Diviner Phabricator User Docs Cluster: Notifications

Cluster: Notifications
Phabricator User Documentation (Cluster Configuration)

Configuring Phabricator to use multiple notification servers.

Overview

You can run multiple notification servers. The advantages of doing this are:

  • you can completely survive the loss of any subset so long as one remains standing; and
  • performance and capacity may improve.

This configuration is relatively simple, but has a small impact on availability and does nothing to increase resistance to data loss.

Clustering Design Goals

Notification clustering aims to restore service automatically after the loss of some nodes. It does not attempt to guarantee that every message is delivered.

Notification messages provide timely information about events, but they are never authoritative and never the only way for users to learn about events. For example, if a notification about a task update is not delivered, the next page you load will still show the notification in your notification menu.

Generally, Phabricator works fine without notifications configured at all, so clustering assumes that losing some messages during a disruption is acceptable.

How Clustering Works

Notification clustering is very simple: notification servers relay every message they receive to a list of peers.

When you configure clustering, you'll run multiple servers and tell them that the other servers exist. When any server receives a message, it retransmits it to all the severs it knows about.

When a server is lost, clients will automatically reconnect after a brief delay. They may lose some notifications while their client is reconnecting, but normally this should only last for a few seconds.

Configuring Aphlict

To configure clustering on the server side, add a cluster key to your Aphlict configuration file. For more details about configuring Aphlict, see Notifications User Guide: Setup and Configuration.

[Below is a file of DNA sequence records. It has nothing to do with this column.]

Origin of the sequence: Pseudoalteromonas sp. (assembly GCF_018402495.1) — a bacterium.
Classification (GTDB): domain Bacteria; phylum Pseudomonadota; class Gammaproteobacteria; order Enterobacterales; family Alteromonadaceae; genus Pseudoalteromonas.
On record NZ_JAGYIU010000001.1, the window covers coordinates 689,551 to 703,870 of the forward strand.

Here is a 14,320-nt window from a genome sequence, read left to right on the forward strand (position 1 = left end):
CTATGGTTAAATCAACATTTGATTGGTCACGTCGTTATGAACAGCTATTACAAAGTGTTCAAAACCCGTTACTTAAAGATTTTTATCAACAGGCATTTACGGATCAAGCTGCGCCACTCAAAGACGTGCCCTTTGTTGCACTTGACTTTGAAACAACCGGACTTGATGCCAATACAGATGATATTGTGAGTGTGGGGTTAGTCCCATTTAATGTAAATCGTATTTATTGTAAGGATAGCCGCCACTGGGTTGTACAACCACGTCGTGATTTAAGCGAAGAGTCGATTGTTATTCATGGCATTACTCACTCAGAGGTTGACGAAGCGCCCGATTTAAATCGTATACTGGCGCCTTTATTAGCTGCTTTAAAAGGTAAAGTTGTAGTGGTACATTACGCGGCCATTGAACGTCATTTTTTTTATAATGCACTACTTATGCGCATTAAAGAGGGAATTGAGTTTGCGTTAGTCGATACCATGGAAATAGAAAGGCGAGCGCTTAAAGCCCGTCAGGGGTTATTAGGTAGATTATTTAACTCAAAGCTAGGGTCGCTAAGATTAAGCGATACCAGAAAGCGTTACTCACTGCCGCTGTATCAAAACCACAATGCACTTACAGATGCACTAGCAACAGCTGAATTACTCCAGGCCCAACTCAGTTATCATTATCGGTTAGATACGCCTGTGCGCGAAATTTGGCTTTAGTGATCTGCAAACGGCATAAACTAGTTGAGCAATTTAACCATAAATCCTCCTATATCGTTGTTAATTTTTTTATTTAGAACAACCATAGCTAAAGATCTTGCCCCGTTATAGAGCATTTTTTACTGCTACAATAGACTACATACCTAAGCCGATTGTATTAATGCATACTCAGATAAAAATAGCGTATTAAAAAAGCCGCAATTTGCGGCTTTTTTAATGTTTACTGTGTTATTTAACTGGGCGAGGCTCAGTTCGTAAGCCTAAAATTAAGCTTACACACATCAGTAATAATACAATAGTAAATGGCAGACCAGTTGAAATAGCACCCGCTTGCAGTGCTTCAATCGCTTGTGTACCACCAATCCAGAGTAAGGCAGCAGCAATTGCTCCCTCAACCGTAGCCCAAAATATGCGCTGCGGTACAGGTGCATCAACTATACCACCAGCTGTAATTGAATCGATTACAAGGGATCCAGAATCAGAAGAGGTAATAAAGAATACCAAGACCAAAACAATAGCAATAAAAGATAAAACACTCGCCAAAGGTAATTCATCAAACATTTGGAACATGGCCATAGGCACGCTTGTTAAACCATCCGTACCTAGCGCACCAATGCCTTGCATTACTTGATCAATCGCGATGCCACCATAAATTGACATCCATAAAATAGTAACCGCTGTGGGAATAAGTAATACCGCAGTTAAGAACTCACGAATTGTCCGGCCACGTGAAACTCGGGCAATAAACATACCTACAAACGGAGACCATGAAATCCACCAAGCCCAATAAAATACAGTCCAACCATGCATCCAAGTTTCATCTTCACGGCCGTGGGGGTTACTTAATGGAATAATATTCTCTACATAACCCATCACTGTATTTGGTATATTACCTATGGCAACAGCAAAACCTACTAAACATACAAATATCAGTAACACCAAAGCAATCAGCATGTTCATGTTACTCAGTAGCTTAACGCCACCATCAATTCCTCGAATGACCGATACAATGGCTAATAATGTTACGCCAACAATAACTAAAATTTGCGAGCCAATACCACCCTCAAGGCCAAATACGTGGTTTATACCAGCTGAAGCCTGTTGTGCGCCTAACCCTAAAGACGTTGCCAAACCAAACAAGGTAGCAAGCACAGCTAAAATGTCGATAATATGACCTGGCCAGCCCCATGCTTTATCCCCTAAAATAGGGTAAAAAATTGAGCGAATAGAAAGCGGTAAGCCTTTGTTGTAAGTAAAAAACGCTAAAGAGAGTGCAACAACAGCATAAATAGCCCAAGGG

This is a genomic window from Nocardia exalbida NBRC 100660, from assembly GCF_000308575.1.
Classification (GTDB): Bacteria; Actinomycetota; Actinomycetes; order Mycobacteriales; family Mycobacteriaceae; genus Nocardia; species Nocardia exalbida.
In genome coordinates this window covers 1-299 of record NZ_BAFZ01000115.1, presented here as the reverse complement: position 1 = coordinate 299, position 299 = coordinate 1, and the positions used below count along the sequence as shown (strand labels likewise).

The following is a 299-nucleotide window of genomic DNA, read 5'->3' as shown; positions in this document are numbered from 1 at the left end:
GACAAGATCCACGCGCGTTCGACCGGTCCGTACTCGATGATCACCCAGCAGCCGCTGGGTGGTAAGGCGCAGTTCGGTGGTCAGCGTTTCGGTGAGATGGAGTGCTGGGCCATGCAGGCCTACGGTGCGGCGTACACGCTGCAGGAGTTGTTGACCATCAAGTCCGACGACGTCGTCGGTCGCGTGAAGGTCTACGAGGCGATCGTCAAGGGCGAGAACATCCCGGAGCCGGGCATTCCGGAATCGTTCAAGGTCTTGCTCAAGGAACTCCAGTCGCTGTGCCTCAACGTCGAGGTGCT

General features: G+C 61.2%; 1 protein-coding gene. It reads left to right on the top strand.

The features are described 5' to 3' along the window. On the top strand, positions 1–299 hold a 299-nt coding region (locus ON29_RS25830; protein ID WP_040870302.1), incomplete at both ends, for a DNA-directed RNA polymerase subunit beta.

The cluster key should contain a list of "admin" server locations. Every message the server receives will be retransmitted to all nodes in the list.

The server is smart enough to avoid sending messages in a cycle, and to avoid sending messages to itself. You can safely list every server you run in the configuration file, including the current server.

You do not need to configure servers in an acyclic graph or only list other servers: just list everything on every server and Aphlict will figure things out from there.

A simple example with two servers might look like this:

aphlict.json (Cluster)
{
  ...
  "cluster": [
    {
      "host": "notify001.mycompany.com",
      "port": 22281,
      "protocol": "http"
    },
    {
      "host": "notify002.mycompany.com",
      "port": 22281,
      "protocol": "http"
    }
  ]
  ...
}

Configuring Phabricator

To configure clustering on the client side, add every service you run to notification.servers. Generally, this will be twice as many entries as you run actual servers, since each server runs a "client" service and an "admin" service.

A simple example with the two servers above (providing four total services) might look like this:

notification.servers (Cluster)
[
  {
    "type": "client",
    "host": "notify001.mycompany.com",
    "port": 22280,
    "protocol": "https"
  },
  {
    "type": "client",
    "host": "notify002.mycompany.com",
    "port": 22280,
    "protocol": "https"
  },
  {
    "type": "admin",
    "host": "notify001.mycompany.com",
    "port": 22281,
    "protocol": "http"
  },
  {
    "type": "admin",
    "host": "notify002.mycompany.com",
    "port": 22281,
    "protocol": "http"
  }
]

If you put all of the "client" servers behind a load balancer, you would just list the load balancer and let it handle pulling nodes in and out of service.

notification.servers (Cluster + Load Balancer)
[
  {
    "type": "client",
    "host": "notify-lb.mycompany.com",
    "port": 22280,
    "protocol": "https"
  },
  {
    "type": "admin",
    "host": "notify001.mycompany.com",
    "port": 22281,
    "protocol": "http"
  },
  {
    "type": "admin",
    "host": "notify002.mycompany.com",
    "port": 22281,
    "protocol": "http"
  }
]

Notification hosts do not need to run any additional services, although they are free to do so. The notification server generally consumes few resources and is resistant to most other loads on the machine, so it's reasonable to overlay these on top of other services wherever it is convenient.

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